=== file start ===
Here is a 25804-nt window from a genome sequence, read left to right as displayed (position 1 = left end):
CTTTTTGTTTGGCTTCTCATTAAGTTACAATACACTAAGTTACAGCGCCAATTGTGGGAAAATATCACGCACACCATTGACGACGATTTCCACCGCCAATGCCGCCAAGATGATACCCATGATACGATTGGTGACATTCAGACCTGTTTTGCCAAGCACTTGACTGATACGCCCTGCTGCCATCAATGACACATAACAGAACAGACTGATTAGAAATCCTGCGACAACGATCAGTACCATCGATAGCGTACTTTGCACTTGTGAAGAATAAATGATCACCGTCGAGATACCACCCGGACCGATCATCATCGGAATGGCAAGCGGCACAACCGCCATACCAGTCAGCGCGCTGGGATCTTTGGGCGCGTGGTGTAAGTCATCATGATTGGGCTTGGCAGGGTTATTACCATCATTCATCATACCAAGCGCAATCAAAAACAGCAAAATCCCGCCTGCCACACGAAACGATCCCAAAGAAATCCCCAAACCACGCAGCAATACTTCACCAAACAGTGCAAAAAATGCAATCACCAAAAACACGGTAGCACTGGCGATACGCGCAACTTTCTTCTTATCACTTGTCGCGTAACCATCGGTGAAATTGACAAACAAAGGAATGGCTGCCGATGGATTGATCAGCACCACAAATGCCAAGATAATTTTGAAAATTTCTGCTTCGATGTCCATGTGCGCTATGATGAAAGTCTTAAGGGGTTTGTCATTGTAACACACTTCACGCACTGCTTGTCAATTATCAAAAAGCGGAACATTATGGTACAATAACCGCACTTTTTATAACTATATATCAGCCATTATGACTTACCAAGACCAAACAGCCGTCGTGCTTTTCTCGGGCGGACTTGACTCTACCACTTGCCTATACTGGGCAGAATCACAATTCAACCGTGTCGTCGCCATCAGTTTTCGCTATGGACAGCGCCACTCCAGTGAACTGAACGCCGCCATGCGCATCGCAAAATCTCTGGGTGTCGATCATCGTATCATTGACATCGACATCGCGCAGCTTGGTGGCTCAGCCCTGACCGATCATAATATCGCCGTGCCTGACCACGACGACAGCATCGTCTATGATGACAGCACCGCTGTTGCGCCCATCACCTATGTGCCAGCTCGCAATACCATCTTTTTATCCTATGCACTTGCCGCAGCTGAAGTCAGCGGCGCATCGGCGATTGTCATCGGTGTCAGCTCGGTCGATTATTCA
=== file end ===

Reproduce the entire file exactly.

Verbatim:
Here is a 25804-nt window from a genome sequence, read left to right as displayed (position 1 = left end):
CTTTTTGTTTGGCTTCTCATTAAGTTACAATACACTAAGTTACAGCGCCAATTGTGGGAAAATATCACGCACACCATTGACGACGATTTCCACCGCCAATGCCGCCAAGATGATACCCATGATACGATTGGTGACATTCAGACCTGTTTTGCCAAGCACTTGACTGATACGCCCTGCTGCCATCAATGACACATAACAGAACAGACTGATTAGAAATCCTGCGACAACGATCAGTACCATCGATAGCGTACTTTGCACTTGTGAAGAATAAATGATCACCGTCGAGATACCACCCGGACCGATCATCATCGGAATGGCAAGCGGCACAACCGCCATACCAGTCAGCGCGCTGGGATCTTTGGGCGCGTGGTGTAAGTCATCATGATTGGGCTTGGCAGGGTTATTACCATCATTCATCATACCAAGCGCAATCAAAAACAGCAAAATCCCGCCTGCCACACGAAACGATCCCAAAGAAATCCCCAAACCACGCAGCAATACTTCACCAAACAGTGCAAAAAATGCAATCACCAAAAACACGGTAGCACTGGCGATACGCGCAACTTTCTTCTTATCACTTGTCGCGTAACCATCGGTGAAATTGACAAACAAAGGAATGGCTGCCGATGGATTGATCAGCACCACAAATGCCAAGATAATTTTGAAAATTTCTGCTTCGATGTCCATGTGCGCTATGATGAAAGTCTTAAGGGGTTTGTCATTGTAACACACTTCACGCACTGCTTGTCAATTATCAAAAAGCGGAACATTATGGTACAATAACCGCACTTTTTATAACTATATATCAGCCATTATGACTTACCAAGACCAAACAGCCGTCGTGCTTTTCTCGGGCGGACTTGACTCTACCACTTGCCTATACTGGGCAGAATCACAATTCAACCGTGTCGTCGCCATCAGTTTTCGCTATGGACAGCGCCACTCCAGTGAACTGAACGCCGCCATGCGCATCGCAAAATCTCTGGGTGTCGATCATCGTATCATTGACATCGACATCGCGCAGCTTGGTGGCTCAGCCCTGACCGATCATAATATCGCCGTGCCTGACCACGACGACAGCATCGTCTATGATGACAGCACCGCTGTTGCGCCCATCACCTATGTGCCAGCTCGCAATACCATCTTTTTATCCTATGCACTTGCCGCAGCTGAAGTCAGCGGCGCATCGGCGATTGTCATCGGTGTCAGCTCGGTCGATTATTCA